Often used in conjunction with massage and acupressure, cupping is beneficial for stagnation of blood and energy (qi) in the body.
While massage and acupressure both use pushing or kneading techniques to stimulate specific points on a patient's body, it uses the creation of a vacuum against the patient's skin to create the stimulating effect.
In this ancient Chinese technique, bell-shaped vessels (now made of glass) with a volume of approximately 4 ounces are inverted over the skin. The modern use of glass enables the practitioner to see the skin and monitor what is happening.
One of several techniques may be used to create low pressure inside the cup: for example, a flash fire, which consumes all the oxygen and creates a vacuum before going out. The very hot air inside the vessel cools rapidly when placed against the skin. The reduced pressure within the cups draws the skin up into it.
Typically, a series of vessels are used in the area to be treated. In the most common form, a series of 8 to 12 are placed along the back in two rows, the spine separating the rows, and left there for an average of 20 minutes.
It leaves distinctive circular marks when done properly. The areas may feel as if they were sunburned for a short while.
Ancient Chinese medicine prescribes this technique in cases where “stagnation” must be treated, commonly in the lungs, when it is used to treat coughs, and tightness or congestion in the chest.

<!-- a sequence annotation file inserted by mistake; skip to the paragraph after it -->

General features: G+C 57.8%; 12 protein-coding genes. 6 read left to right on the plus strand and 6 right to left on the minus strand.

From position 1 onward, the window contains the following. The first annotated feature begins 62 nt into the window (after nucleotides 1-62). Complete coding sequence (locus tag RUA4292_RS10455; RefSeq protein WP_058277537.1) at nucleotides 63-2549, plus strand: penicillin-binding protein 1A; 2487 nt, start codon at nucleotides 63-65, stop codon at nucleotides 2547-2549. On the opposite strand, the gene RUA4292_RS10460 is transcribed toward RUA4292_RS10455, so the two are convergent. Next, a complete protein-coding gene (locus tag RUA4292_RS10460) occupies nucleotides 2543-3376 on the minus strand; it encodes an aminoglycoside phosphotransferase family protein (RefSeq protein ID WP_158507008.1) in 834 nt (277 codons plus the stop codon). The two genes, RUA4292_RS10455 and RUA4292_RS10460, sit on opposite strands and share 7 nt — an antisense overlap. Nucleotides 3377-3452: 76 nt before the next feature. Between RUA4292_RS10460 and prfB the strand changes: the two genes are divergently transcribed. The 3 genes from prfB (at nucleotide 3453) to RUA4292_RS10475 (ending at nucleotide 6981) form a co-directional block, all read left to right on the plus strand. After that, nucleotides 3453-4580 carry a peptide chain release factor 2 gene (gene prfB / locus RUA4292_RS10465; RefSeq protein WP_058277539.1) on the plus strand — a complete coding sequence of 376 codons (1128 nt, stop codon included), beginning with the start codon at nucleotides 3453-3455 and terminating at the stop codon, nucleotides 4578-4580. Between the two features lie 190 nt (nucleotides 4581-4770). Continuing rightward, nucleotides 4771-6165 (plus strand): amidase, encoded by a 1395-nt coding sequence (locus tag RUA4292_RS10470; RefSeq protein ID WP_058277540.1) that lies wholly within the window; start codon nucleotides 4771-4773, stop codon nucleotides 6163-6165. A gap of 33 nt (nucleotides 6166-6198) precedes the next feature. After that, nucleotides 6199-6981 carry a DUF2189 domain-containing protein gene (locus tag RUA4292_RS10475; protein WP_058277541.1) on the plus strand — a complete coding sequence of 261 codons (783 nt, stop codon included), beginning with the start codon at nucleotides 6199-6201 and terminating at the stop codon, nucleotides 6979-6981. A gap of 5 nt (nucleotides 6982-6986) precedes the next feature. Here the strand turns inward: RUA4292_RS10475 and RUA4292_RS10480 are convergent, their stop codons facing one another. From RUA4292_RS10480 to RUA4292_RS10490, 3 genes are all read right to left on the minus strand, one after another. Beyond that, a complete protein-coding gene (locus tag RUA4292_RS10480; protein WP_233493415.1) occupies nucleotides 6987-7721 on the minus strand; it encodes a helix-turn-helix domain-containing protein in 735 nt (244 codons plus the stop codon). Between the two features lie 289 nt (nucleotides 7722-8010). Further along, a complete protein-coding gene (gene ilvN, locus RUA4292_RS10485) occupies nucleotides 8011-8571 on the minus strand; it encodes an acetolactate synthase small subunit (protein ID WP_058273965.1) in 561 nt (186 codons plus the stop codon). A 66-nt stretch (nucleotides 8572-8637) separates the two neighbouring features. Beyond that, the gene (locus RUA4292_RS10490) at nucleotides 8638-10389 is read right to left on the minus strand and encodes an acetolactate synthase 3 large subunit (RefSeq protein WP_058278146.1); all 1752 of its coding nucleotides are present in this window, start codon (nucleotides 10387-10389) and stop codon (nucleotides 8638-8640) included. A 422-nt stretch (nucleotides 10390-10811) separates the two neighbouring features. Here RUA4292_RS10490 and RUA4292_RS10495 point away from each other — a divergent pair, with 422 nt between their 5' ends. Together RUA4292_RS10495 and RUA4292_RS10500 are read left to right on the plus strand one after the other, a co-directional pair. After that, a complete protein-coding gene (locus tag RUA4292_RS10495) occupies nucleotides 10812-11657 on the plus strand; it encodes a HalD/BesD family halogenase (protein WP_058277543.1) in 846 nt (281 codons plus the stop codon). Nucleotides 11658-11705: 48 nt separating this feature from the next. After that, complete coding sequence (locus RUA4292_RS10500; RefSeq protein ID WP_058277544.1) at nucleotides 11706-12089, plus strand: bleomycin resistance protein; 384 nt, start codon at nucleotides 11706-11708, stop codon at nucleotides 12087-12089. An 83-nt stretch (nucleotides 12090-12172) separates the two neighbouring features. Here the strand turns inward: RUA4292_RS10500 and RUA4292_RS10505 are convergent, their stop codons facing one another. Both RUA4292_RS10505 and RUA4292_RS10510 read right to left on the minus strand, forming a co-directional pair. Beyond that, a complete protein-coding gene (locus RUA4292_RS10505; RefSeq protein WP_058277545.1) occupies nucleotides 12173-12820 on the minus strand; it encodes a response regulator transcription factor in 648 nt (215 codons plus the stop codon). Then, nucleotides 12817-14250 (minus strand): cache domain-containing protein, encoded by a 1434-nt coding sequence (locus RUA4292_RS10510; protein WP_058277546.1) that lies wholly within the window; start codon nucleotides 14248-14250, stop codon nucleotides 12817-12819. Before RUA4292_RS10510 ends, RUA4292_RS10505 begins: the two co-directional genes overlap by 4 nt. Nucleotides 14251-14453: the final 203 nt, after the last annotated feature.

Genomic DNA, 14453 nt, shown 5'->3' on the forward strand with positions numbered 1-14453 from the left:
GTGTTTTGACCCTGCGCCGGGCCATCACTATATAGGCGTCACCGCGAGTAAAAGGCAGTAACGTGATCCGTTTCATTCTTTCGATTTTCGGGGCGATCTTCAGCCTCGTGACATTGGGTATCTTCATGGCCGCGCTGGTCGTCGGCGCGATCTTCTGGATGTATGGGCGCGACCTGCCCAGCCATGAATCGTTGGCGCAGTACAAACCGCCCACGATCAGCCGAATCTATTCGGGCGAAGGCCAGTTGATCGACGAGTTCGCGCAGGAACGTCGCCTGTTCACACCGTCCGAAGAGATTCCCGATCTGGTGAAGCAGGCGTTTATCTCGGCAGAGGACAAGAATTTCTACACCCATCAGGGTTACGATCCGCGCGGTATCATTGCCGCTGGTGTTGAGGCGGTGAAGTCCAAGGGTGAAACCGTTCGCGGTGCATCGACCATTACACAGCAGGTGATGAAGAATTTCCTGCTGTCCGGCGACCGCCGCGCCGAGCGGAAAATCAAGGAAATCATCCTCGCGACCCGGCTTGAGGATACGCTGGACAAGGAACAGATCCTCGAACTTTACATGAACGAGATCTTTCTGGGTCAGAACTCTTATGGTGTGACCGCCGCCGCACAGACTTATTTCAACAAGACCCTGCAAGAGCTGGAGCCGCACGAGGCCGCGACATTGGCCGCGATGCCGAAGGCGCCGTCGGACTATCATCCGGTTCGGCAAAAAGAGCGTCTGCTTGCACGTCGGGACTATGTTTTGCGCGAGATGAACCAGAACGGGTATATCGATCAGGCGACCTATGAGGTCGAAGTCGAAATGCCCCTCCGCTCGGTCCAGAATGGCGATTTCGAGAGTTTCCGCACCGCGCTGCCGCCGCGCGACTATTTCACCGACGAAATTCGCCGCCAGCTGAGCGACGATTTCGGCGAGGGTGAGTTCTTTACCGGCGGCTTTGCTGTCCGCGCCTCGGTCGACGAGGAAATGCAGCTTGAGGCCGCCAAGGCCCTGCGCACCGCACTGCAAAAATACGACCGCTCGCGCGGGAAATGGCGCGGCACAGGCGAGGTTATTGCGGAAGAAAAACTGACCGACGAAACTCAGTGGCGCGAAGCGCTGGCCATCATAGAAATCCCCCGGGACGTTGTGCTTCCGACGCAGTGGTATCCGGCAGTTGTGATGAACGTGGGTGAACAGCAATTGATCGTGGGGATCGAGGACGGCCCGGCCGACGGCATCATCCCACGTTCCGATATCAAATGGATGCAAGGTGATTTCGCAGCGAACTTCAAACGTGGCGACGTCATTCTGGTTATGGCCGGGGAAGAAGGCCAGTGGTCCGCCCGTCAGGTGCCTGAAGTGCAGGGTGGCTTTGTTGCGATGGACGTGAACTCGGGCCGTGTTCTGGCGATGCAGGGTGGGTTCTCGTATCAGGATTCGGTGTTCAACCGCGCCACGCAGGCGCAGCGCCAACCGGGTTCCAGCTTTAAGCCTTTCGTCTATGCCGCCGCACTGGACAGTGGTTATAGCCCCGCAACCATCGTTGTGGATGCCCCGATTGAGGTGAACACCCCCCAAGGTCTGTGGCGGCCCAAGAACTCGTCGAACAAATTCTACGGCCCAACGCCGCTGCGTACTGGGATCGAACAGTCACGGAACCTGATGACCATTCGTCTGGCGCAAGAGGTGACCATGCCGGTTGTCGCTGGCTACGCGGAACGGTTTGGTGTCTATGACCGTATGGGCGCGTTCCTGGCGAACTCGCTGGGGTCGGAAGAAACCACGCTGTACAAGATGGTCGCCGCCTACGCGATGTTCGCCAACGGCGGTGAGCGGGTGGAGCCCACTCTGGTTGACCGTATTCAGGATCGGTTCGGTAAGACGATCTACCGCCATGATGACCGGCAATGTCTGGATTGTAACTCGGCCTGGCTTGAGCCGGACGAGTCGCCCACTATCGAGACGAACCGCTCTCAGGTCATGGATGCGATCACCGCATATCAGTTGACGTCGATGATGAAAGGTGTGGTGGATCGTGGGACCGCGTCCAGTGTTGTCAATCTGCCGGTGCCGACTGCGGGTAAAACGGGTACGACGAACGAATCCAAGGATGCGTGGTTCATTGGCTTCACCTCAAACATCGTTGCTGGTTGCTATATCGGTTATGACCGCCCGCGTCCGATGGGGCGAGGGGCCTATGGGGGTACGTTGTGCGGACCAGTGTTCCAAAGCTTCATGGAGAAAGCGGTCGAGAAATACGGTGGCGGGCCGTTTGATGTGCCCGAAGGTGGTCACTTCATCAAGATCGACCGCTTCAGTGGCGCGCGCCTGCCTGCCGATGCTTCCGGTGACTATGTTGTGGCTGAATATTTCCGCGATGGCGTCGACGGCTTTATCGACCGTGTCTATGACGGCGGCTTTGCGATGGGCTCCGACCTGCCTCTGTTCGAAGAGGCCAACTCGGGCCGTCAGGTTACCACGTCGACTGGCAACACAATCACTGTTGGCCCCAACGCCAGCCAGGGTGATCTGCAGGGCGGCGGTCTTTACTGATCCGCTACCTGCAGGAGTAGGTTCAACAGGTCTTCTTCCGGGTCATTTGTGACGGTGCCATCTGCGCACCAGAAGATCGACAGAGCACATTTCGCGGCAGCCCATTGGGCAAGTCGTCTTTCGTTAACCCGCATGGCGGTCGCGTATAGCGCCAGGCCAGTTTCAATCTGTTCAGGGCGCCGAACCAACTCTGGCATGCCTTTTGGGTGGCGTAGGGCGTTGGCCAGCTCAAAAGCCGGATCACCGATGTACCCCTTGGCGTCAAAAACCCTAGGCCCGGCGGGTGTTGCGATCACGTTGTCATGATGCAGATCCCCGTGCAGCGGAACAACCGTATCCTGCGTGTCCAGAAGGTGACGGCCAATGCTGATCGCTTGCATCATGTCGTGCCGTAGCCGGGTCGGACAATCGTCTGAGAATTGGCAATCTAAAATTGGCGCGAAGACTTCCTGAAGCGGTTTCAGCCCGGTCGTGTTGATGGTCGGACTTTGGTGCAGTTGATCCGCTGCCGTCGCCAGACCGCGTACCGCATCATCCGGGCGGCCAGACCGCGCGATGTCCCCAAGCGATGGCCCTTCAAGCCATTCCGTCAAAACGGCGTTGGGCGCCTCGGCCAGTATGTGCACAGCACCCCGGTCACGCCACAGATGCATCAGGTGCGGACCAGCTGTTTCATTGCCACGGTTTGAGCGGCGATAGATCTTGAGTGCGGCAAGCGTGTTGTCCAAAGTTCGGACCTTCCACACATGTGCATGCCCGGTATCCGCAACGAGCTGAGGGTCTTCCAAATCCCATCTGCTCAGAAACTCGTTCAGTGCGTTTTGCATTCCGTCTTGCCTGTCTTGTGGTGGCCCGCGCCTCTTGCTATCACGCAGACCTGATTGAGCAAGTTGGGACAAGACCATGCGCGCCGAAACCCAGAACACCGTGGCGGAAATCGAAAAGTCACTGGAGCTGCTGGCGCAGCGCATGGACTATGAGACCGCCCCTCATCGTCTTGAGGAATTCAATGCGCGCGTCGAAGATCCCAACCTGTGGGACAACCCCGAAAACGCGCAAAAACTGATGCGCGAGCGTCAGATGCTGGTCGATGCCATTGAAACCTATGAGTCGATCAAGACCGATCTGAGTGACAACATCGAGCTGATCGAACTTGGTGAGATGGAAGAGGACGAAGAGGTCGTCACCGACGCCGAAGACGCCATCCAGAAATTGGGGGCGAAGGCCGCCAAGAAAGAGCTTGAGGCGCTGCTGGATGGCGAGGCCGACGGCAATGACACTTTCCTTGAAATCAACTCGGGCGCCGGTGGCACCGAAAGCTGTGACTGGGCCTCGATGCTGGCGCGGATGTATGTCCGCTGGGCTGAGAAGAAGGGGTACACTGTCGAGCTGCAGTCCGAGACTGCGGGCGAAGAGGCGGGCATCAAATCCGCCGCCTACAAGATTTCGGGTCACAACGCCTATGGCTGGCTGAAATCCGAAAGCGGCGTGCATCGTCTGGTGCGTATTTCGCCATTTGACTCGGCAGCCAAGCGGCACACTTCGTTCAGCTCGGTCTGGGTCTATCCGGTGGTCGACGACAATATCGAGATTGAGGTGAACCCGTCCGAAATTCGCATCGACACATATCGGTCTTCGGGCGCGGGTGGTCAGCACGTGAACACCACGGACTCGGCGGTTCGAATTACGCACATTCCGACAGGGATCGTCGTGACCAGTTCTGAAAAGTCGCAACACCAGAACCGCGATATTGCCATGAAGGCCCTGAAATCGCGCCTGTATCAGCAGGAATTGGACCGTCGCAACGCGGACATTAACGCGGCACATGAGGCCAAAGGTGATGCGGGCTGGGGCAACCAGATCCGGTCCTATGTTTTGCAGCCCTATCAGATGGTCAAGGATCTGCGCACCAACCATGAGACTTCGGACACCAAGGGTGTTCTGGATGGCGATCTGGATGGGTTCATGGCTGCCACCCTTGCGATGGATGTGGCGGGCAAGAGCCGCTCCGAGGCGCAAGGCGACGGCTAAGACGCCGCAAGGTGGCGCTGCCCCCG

It draws stagnant qi from deep within to the surface to be released, so easing pain. It is also sometimes used to treat musculoskeletal pain. Often, it is used in conjunction with other techniques, like acupuncture and acupressure.
This method is applied to acupuncture points on the body where there is pain (stagnation). Some massage oil is often first applied to the skin to allow the glass vessels to slide when they have been positioned. This technique is known as gliding.
An easy way to visualize what this does is to picture the flow of energy in your body as like plumbing. Sometimes directly manipulating the pipes with pressure works to eliminate blockages. But other times, you need to take a plunger to the problem, using negative pressure to pull things out.
In addition to treating the stagnation-based illnesses, cupping has been reported to leave a long-term feeling of relaxation and invigoration. It does not harm you when performed by someone properly trained in the technique, and is perfectly safe to use in conjunction with other more mainstream forms of medicine. It is very popular in China and has a long history of use in acupuncture practice.